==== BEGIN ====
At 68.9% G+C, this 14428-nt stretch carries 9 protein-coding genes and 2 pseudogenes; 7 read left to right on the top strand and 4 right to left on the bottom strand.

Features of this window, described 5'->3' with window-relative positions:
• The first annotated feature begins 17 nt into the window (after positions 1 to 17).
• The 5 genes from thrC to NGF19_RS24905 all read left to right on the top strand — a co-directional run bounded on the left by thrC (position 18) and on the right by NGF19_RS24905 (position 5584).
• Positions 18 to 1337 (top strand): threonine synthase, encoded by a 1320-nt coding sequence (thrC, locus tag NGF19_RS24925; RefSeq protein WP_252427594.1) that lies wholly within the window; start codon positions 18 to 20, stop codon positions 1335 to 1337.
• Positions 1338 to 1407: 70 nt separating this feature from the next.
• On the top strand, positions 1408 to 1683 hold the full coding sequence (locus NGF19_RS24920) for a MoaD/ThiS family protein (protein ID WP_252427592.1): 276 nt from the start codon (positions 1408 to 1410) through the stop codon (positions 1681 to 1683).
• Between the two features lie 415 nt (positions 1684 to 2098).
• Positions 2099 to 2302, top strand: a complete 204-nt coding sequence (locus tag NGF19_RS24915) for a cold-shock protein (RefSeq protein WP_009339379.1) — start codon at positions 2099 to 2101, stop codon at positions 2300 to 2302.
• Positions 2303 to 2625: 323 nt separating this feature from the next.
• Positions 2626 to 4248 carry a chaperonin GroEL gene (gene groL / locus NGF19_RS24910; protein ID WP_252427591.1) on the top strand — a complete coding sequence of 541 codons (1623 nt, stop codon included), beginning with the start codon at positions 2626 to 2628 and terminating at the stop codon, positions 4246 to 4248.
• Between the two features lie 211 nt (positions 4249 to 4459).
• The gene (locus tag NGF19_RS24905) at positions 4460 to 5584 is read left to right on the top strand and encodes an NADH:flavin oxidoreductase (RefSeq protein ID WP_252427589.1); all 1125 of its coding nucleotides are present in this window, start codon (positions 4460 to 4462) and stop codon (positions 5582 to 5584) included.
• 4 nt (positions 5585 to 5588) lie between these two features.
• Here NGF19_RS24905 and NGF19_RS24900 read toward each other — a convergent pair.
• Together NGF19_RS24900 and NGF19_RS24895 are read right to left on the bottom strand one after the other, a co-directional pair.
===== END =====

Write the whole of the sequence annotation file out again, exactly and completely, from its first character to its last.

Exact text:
At 68.9% G+C, this 14428-nt stretch carries 9 protein-coding genes and 2 pseudogenes; 7 read left to right on the top strand and 4 right to left on the bottom strand.

Features of this window, described 5'->3' with window-relative positions:
• The first annotated feature begins 17 nt into the window (after positions 1 to 17).
• The 5 genes from thrC to NGF19_RS24905 all read left to right on the top strand — a co-directional run bounded on the left by thrC (position 18) and on the right by NGF19_RS24905 (position 5584).
• Positions 18 to 1337 (top strand): threonine synthase, encoded by a 1320-nt coding sequence (thrC, locus tag NGF19_RS24925; RefSeq protein WP_252427594.1) that lies wholly within the window; start codon positions 18 to 20, stop codon positions 1335 to 1337.
• Positions 1338 to 1407: 70 nt separating this feature from the next.
• On the top strand, positions 1408 to 1683 hold the full coding sequence (locus NGF19_RS24920) for a MoaD/ThiS family protein (protein ID WP_252427592.1): 276 nt from the start codon (positions 1408 to 1410) through the stop codon (positions 1681 to 1683).
• Between the two features lie 415 nt (positions 1684 to 2098).
• Positions 2099 to 2302, top strand: a complete 204-nt coding sequence (locus tag NGF19_RS24915) for a cold-shock protein (RefSeq protein WP_009339379.1) — start codon at positions 2099 to 2101, stop codon at positions 2300 to 2302.
• Positions 2303 to 2625: 323 nt separating this feature from the next.
• Positions 2626 to 4248 carry a chaperonin GroEL gene (gene groL / locus NGF19_RS24910; protein ID WP_252427591.1) on the top strand — a complete coding sequence of 541 codons (1623 nt, stop codon included), beginning with the start codon at positions 2626 to 2628 and terminating at the stop codon, positions 4246 to 4248.
• Between the two features lie 211 nt (positions 4249 to 4459).
• The gene (locus tag NGF19_RS24905) at positions 4460 to 5584 is read left to right on the top strand and encodes an NADH:flavin oxidoreductase (RefSeq protein ID WP_252427589.1); all 1125 of its coding nucleotides are present in this window, start codon (positions 4460 to 4462) and stop codon (positions 5582 to 5584) included.
• 4 nt (positions 5585 to 5588) lie between these two features.
• Here NGF19_RS24905 and NGF19_RS24900 read toward each other — a convergent pair.
• Together NGF19_RS24900 and NGF19_RS24895 are read right to left on the bottom strand one after the other, a co-directional pair.